Damned: Jo Brand’s new sitcom finds the humour in social work

Channel 4 comedy aims to portray social workers in a refreshing and realistic way, although the writers admit some scenarios had to be toned down

Are social workers damned if they do, damned if they don’t? So suggests the title of a new Channel 4 sitcom that documents the ups and downs of a group of social workers.

Jo Brand and Alan Davies play Rose and Al, slightly jaded colleagues in the children’s services department at a local authority, struggling to deal with various personal issues – a cheating (soon-to-be ex) husband and a demanding girlfriend respectively – as well as their own exhausting caseloads.

There’s also Nitin, the constant target of Rose and Al’s teasing, and Martin, who’s been signed off sick for months but still comes into the office with a fake work pass to support his overstretched colleagues.

Damned was first broadcast in 2014 as a one-episode pilot for Sky and a six-part series was later commissioned by Channel 4. Inspiration for the series – written by Brand, Morwenna Banks, who starred in Skins, and Will Smith, a writer on The Thick of It – partly came from Brand’s mother, a former social worker.

“She’s 82 now but she still hasn’t quite managed to retire,” says Brand. “She’s like an out-of-control, ancient revolutionary.”

Brand says she has long hoped to make social workers “seem like real people” and address the negative stereotypes of “middle-class, tweedy women” and “hippy do-gooders”.

“Psychiatrists have a similar job to do; they have to predict how much harm someone is going to cause themselves or other people. But when they make a mistake … they aren’t castigated in the same way,” says Brand. “When a social worker does a good thing, how do you ever find that out? You never do because it’s classified information. The only thing you ever find out is when it goes wrong.”

Comedy, says Brand, seemed the best medium to redress the balance. It enables you to get across a message about something that’s actually really awful. I know from when I was a nurse that humour relaxes people,” she says. “It’s either that or smoking 60 fags a day.”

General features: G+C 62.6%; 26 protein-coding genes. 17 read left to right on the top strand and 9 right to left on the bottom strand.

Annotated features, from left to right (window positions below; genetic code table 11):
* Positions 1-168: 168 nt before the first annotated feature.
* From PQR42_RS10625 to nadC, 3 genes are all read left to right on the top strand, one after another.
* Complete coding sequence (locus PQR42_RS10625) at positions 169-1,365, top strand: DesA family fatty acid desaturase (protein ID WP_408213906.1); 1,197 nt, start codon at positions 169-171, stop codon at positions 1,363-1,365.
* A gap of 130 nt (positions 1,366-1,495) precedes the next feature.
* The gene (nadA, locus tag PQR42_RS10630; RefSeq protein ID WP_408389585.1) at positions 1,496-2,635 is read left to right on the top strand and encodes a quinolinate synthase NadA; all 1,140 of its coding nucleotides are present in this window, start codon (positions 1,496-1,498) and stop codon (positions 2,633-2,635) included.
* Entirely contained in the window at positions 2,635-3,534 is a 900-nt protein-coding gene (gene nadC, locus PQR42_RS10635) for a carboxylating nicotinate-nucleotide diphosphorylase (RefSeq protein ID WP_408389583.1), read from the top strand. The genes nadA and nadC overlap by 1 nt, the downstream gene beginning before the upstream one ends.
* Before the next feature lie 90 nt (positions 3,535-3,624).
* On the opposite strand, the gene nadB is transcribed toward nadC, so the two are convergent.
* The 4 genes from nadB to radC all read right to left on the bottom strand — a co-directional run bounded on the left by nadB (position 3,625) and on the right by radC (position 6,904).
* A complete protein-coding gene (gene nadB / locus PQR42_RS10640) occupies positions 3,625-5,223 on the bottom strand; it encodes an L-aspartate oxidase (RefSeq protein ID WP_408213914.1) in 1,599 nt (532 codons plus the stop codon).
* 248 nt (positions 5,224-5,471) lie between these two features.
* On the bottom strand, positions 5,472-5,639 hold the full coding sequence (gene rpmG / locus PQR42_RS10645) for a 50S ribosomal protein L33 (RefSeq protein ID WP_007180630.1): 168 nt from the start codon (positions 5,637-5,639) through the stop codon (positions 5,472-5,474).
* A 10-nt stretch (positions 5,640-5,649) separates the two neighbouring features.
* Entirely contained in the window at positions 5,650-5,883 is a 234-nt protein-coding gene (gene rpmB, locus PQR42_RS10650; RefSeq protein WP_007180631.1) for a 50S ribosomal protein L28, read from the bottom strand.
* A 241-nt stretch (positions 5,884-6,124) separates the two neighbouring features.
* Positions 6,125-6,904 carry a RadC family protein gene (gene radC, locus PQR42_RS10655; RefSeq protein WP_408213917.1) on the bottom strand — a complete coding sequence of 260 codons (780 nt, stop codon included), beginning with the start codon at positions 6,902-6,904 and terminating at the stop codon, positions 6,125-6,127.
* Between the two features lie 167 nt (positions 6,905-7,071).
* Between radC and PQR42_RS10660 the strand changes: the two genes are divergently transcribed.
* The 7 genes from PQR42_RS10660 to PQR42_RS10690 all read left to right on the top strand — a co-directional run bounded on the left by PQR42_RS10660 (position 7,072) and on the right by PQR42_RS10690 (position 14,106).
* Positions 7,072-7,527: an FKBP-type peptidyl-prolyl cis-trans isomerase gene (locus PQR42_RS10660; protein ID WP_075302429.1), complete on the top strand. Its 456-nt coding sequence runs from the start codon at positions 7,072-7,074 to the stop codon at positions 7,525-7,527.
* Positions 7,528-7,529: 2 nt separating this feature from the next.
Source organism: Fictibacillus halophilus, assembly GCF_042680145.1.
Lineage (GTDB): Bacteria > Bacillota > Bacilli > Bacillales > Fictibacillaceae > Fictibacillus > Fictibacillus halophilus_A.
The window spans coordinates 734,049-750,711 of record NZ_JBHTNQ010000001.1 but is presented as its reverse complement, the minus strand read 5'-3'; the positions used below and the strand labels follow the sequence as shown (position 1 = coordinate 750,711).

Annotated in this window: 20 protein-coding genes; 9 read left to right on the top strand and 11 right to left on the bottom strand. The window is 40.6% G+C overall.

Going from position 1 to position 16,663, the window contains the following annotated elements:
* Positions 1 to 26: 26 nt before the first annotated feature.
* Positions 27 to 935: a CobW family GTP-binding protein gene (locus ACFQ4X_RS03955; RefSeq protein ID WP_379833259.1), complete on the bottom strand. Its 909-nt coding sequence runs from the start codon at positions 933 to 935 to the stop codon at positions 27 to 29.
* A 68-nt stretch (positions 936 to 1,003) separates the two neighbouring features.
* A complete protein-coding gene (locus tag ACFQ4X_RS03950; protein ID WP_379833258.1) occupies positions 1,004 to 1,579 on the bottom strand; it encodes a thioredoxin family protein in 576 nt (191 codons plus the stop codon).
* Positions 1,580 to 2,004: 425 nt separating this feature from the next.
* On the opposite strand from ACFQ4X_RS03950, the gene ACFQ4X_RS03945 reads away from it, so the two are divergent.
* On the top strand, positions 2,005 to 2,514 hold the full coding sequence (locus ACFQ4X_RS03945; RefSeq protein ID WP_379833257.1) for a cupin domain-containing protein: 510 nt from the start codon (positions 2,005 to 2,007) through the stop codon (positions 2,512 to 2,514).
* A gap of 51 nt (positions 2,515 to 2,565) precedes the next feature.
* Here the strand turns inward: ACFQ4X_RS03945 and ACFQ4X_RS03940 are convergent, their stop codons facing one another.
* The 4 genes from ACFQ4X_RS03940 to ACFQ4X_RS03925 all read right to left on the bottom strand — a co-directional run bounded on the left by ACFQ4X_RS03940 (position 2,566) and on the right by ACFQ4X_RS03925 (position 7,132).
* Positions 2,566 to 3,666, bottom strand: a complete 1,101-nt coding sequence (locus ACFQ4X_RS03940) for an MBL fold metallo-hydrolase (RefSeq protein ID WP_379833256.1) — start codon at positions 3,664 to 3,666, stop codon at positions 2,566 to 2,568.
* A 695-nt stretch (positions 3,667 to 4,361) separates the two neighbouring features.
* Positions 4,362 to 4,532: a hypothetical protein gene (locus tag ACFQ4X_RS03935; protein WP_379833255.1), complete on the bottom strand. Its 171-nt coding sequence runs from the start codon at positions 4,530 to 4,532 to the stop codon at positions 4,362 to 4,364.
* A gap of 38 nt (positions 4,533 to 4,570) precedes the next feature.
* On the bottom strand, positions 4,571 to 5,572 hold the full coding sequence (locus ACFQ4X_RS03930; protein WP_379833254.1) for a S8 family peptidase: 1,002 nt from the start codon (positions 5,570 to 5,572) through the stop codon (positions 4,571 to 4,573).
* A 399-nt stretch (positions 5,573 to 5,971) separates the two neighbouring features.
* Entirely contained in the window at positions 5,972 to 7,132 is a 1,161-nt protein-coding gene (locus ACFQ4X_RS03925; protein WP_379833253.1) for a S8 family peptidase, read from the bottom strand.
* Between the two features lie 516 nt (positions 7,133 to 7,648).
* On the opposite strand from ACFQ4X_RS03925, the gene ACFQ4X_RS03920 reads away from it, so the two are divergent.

But Damned does have its serious moments and the writers were careful to strike the balance between humour and sobriety. “It was difficult to mix it, but that’s the piece we wanted to write,” says Banks. “We knew there’d be moments when it would be a bit shocking, as well as moments when it would be funny.”

For the most part, those humorous moments are reserved for scenes in the office or for glimpses into Rose and Al’s rather chaotic personal lives. The scenes where we see the vulnerability of the people Rose and Al work to help are some of the shows most poignant.

In the first couple of episodes, for example, Rose visits an old school friend struggling to look after her critically ill husband and grandchildren while her daughter is in rehab. And Al grows concerned about the parental capabilities of a couple with learning difficulties after he tries to convince them their baby is too young to eat chocolate ice-cream.

But any of the cases depicted in Damned are toned down versions of those the writers came across in their research. “We spoke to social workers and asked: ‘So, would this happen or would that happen?’ and they would come up with five things that were way more extreme,” says Banks.

“We’ve made it nicer,” says Brand.

As well as depicting some true-to-life cases, the writers wanted to the show to be topical, fair and representative of the realities of the sector.

“There’s a moment where Ingrid goes off [to have an operation] and Al is told that he will handle her caseload on top of his,” says Davies. Meanwhile Denise, the terrifying departmental manager, deals with budget cut after budget cut and secretly recruits Nitin to spy on his colleagues and report back to her with his verdict on who should be fired. “The reality of what’s going on is in there,” says Brand. “I wouldn’t say it’s a direct political message, although I have never voted Tory.”

Damned was filmed in an actual council’s office. “It was nice to mingle in the kitchen with the planning department from next door and feel you were part of a real place,” says Davies. “It felt like the right thing to do.”

The cast filmed during the EU referendum campaign in a Hertfordshire town where, Brand says, 70% of people voted to leave. “I had a row with a few people. I didn’t say any nasty words or anything but there was a bit of tension,” she says.

For Davies, the post-referendum resignation of UK prime minister David Cameron brought home the resilience and commitment of social workers to return to work every day. “I don’t want to be flippant, but none of our characters can just resign the next morning if it hasn’t gone well the day before,” he says. “They feel responsible for the people in their care and for the choices and decisions they make.”

Brand hopes that real social workers think the show is funny, and that the characters are nice. She says: “I hope they think our characters are kind, because I think that’s what social workers are.”

This article first appeared on the Guardian on 23 September 2016. 


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